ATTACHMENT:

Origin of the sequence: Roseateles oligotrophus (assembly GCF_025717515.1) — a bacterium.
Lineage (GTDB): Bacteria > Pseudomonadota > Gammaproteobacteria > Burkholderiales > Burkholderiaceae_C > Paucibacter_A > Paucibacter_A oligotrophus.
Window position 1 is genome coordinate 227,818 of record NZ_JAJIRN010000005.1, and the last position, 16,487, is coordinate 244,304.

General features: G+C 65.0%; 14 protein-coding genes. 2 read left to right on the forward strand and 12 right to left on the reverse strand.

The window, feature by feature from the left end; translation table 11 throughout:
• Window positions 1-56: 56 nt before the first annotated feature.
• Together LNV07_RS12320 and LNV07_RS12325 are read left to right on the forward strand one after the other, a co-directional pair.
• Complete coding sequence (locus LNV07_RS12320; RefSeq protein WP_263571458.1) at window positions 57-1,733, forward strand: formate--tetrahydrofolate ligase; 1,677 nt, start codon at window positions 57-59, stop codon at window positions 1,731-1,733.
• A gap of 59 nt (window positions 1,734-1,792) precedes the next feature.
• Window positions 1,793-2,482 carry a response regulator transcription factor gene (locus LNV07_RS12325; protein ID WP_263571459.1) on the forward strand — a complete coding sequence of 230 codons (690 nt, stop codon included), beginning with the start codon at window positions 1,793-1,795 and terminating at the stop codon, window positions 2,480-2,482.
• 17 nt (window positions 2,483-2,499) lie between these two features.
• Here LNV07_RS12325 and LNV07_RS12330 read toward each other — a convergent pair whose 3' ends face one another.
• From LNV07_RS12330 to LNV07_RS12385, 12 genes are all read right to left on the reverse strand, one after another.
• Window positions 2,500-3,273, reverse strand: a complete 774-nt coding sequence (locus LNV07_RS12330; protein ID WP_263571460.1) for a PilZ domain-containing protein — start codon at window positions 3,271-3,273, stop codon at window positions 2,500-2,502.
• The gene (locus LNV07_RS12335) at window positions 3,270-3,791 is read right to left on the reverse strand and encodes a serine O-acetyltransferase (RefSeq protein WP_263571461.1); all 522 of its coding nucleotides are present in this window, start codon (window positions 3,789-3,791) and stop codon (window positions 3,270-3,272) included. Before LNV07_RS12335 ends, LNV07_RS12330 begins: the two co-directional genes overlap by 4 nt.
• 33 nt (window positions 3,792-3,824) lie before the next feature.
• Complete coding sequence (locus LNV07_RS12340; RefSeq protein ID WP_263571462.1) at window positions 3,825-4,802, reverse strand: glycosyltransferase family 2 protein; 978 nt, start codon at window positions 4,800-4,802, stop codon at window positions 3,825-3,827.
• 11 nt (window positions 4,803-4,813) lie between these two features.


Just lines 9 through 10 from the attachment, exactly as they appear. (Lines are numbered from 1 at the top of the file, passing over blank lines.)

• A gap of 59 nt (window positions 1,734-1,792) precedes the next feature.
• Window positions 1,793-2,482 carry a response regulator transcription factor gene (locus LNV07_RS12325; protein ID WP_263571459.1) on the forward strand — a complete coding sequence of 230 codons (690 nt, stop codon included), beginning with the start codon at window positions 1,793-1,795 and terminating at the stop codon, window positions 2,480-2,482.